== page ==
Wednesday, February 13, 2008

 

Why Architecture initiatives always fail...

In any large organization, perception is more important than reality. If an Architect is not good at creating the perception of value by doing architecture, this effort always fails...



A lot of times, architects are senior developers who are pushed into the role and lack the necessary political skills to create this perception in an organization. Typical IT shops are reactive in nature, and they live by releases and current customers. In a reactive environment, it is nearly impossible to create value for using architecture. Architecture in a typical company is always doomed to fail.

The problem almost always makes itself even worse in that reactive mindsets will conclude that architects need to become politicians and focus more on communicating thinly veiled chock-a-block eye candy powerpoint that lacks any substance under the guise that this is of higher value. Over time, IT is filled with folks who wouldn't know good architecture from bad architecture and IT devolves.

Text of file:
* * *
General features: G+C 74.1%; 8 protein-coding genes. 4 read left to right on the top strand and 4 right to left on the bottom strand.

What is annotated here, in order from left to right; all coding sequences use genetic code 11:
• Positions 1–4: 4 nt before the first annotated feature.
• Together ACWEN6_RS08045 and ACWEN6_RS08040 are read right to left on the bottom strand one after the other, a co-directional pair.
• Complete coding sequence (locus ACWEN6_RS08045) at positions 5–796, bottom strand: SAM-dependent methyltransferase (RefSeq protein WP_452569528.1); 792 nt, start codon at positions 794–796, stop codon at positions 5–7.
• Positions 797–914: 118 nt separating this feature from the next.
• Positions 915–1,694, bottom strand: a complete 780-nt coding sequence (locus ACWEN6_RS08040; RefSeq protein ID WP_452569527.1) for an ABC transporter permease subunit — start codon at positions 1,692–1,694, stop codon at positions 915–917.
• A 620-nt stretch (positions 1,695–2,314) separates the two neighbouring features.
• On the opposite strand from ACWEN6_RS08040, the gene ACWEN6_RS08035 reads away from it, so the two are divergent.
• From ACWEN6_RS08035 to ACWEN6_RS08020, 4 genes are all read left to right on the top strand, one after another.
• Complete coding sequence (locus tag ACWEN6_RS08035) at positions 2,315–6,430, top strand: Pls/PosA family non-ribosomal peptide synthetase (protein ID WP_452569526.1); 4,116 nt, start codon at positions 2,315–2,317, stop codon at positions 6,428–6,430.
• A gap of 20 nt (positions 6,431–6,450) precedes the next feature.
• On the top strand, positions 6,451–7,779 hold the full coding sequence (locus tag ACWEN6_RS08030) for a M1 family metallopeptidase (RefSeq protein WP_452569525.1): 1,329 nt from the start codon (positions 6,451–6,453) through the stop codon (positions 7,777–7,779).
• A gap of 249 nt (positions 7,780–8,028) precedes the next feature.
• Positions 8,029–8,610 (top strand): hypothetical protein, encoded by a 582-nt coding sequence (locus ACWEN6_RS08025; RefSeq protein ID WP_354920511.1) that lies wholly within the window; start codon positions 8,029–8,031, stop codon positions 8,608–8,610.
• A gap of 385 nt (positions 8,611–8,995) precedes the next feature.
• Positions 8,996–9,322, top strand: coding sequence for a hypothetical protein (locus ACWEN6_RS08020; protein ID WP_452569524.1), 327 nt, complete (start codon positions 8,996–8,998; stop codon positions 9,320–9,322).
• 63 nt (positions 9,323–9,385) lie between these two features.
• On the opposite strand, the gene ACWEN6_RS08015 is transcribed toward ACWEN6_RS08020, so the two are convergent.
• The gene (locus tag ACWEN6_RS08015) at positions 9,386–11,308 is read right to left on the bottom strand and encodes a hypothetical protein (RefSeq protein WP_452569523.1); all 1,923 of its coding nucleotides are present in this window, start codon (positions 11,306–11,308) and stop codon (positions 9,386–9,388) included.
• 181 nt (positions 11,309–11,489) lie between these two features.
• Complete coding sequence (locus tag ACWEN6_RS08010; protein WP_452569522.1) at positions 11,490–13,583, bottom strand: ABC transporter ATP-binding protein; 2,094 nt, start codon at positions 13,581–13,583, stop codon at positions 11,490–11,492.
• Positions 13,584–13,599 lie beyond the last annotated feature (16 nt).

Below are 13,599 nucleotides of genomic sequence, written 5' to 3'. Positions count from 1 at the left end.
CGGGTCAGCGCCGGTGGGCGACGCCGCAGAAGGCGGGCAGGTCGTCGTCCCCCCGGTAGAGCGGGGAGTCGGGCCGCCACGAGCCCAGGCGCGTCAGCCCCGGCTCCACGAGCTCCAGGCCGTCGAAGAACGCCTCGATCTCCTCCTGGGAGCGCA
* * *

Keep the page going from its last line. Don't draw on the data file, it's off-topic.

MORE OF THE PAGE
Architecture is not easily measurable or quantifiable in numbers. You can not really attach a dollar figure to architecture benefits. Gunnar Peterson describes an interesting situation that says that the analogy of SOA is a car while security is the brakes in the car. Having better breaks allows you to drive faster. At some level, the same thing can be said of good architecture in that you won't notice it for short trips to the grocery store but you can certainly haul ass for long distances across the planet...




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